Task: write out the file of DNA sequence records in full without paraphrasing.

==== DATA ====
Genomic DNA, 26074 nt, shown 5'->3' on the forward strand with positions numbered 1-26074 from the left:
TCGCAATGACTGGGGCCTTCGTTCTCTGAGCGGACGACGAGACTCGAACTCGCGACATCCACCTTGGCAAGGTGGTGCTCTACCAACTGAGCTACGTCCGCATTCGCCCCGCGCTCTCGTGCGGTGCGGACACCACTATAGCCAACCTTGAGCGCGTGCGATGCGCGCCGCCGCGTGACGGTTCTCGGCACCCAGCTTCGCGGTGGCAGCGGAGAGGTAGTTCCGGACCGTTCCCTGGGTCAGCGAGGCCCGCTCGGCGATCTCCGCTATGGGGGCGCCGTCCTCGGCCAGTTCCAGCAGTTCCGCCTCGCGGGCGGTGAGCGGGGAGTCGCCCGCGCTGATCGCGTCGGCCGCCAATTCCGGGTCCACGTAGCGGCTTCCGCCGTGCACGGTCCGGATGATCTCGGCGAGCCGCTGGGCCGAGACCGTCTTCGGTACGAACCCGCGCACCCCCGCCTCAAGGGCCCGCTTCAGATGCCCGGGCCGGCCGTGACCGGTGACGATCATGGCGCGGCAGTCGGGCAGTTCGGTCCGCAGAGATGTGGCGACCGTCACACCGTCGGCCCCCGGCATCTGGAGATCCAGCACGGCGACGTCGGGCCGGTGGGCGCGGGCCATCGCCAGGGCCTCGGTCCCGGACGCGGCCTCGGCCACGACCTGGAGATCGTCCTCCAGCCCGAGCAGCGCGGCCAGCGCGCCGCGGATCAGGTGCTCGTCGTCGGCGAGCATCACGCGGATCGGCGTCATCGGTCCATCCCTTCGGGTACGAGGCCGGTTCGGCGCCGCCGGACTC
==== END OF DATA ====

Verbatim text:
Genomic DNA, 26074 nt, shown 5'->3' on the forward strand with positions numbered 1-26074 from the left:
TCGCAATGACTGGGGCCTTCGTTCTCTGAGCGGACGACGAGACTCGAACTCGCGACATCCACCTTGGCAAGGTGGTGCTCTACCAACTGAGCTACGTCCGCATTCGCCCCGCGCTCTCGTGCGGTGCGGACACCACTATAGCCAACCTTGAGCGCGTGCGATGCGCGCCGCCGCGTGACGGTTCTCGGCACCCAGCTTCGCGGTGGCAGCGGAGAGGTAGTTCCGGACCGTTCCCTGGGTCAGCGAGGCCCGCTCGGCGATCTCCGCTATGGGGGCGCCGTCCTCGGCCAGTTCCAGCAGTTCCGCCTCGCGGGCGGTGAGCGGGGAGTCGCCCGCGCTGATCGCGTCGGCCGCCAATTCCGGGTCCACGTAGCGGCTTCCGCCGTGCACGGTCCGGATGATCTCGGCGAGCCGCTGGGCCGAGACCGTCTTCGGTACGAACCCGCGCACCCCCGCCTCAAGGGCCCGCTTCAGATGCCCGGGCCGGCCGTGACCGGTGACGATCATGGCGCGGCAGTCGGGCAGTTCGGTCCGCAGAGATGTGGCGACCGTCACACCGTCGGCCCCCGGCATCTGGAGATCCAGCACGGCGACGTCGGGCCGGTGGGCGCGGGCCATCGCCAGGGCCTCGGTCCCGGACGCGGCCTCGGCCACGACCTGGAGATCGTCCTCCAGCCCGAGCAGCGCGGCCAGCGCGCCGCGGATCAGGTGCTCGTCGTCGGCGAGCATCACGCGGATCGGCGTCATCGGTCCATCCCTTCGGGTACGAGGCCGGTTCGGCGCCGCCGGACTC